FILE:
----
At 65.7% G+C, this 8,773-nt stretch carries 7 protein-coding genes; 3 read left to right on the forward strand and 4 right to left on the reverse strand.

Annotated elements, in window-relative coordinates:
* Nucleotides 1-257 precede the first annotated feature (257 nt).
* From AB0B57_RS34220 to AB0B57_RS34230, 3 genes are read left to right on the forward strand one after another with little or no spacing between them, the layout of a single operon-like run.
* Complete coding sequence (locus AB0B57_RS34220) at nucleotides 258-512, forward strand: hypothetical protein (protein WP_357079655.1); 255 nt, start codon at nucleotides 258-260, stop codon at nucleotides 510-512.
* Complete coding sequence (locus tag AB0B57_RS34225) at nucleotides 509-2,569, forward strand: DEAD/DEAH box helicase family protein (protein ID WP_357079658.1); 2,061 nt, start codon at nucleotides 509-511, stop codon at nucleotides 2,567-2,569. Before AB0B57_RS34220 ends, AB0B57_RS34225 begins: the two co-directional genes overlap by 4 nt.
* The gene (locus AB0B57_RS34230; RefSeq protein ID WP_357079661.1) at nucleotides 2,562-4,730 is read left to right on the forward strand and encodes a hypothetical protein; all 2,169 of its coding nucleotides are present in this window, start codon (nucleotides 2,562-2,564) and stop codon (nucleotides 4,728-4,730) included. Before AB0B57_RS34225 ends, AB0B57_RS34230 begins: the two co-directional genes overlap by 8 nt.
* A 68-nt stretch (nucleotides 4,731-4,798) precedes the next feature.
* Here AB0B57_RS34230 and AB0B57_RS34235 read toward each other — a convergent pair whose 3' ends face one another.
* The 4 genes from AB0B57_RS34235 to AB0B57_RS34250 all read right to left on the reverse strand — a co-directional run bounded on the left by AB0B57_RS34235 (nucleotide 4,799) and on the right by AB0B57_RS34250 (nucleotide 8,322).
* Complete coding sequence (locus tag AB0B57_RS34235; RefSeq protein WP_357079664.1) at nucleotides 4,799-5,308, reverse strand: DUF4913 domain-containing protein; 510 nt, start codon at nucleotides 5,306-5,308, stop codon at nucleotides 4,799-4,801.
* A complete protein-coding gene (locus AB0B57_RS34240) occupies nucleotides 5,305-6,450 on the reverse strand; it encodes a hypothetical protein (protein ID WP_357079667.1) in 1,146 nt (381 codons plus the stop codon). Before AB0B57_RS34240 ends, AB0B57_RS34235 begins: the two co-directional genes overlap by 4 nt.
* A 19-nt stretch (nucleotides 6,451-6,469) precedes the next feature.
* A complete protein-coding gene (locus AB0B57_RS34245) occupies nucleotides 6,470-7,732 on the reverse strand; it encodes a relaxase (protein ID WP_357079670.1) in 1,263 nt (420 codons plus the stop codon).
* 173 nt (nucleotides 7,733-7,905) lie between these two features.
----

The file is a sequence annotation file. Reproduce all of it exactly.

At 65.7% G+C, this 8,773-nt stretch carries 7 protein-coding genes; 3 read left to right on the forward strand and 4 right to left on the reverse strand.

Annotated elements, in window-relative coordinates:
* Nucleotides 1-257 precede the first annotated feature (257 nt).
* From AB0B57_RS34220 to AB0B57_RS34230, 3 genes are read left to right on the forward strand one after another with little or no spacing between them, the layout of a single operon-like run.
* Complete coding sequence (locus AB0B57_RS34220) at nucleotides 258-512, forward strand: hypothetical protein (protein WP_357079655.1); 255 nt, start codon at nucleotides 258-260, stop codon at nucleotides 510-512.
* Complete coding sequence (locus tag AB0B57_RS34225) at nucleotides 509-2,569, forward strand: DEAD/DEAH box helicase family protein (protein ID WP_357079658.1); 2,061 nt, start codon at nucleotides 509-511, stop codon at nucleotides 2,567-2,569. Before AB0B57_RS34220 ends, AB0B57_RS34225 begins: the two co-directional genes overlap by 4 nt.
* The gene (locus AB0B57_RS34230; RefSeq protein ID WP_357079661.1) at nucleotides 2,562-4,730 is read left to right on the forward strand and encodes a hypothetical protein; all 2,169 of its coding nucleotides are present in this window, start codon (nucleotides 2,562-2,564) and stop codon (nucleotides 4,728-4,730) included. Before AB0B57_RS34225 ends, AB0B57_RS34230 begins: the two co-directional genes overlap by 8 nt.
* A 68-nt stretch (nucleotides 4,731-4,798) precedes the next feature.
* Here AB0B57_RS34230 and AB0B57_RS34235 read toward each other — a convergent pair whose 3' ends face one another.
* The 4 genes from AB0B57_RS34235 to AB0B57_RS34250 all read right to left on the reverse strand — a co-directional run bounded on the left by AB0B57_RS34235 (nucleotide 4,799) and on the right by AB0B57_RS34250 (nucleotide 8,322).
* Complete coding sequence (locus tag AB0B57_RS34235; RefSeq protein WP_357079664.1) at nucleotides 4,799-5,308, reverse strand: DUF4913 domain-containing protein; 510 nt, start codon at nucleotides 5,306-5,308, stop codon at nucleotides 4,799-4,801.
* A complete protein-coding gene (locus AB0B57_RS34240) occupies nucleotides 5,305-6,450 on the reverse strand; it encodes a hypothetical protein (protein ID WP_357079667.1) in 1,146 nt (381 codons plus the stop codon). Before AB0B57_RS34240 ends, AB0B57_RS34235 begins: the two co-directional genes overlap by 4 nt.
* A 19-nt stretch (nucleotides 6,451-6,469) precedes the next feature.
* A complete protein-coding gene (locus AB0B57_RS34245) occupies nucleotides 6,470-7,732 on the reverse strand; it encodes a relaxase (protein ID WP_357079670.1) in 1,263 nt (420 codons plus the stop codon).
* 173 nt (nucleotides 7,733-7,905) lie between these two features.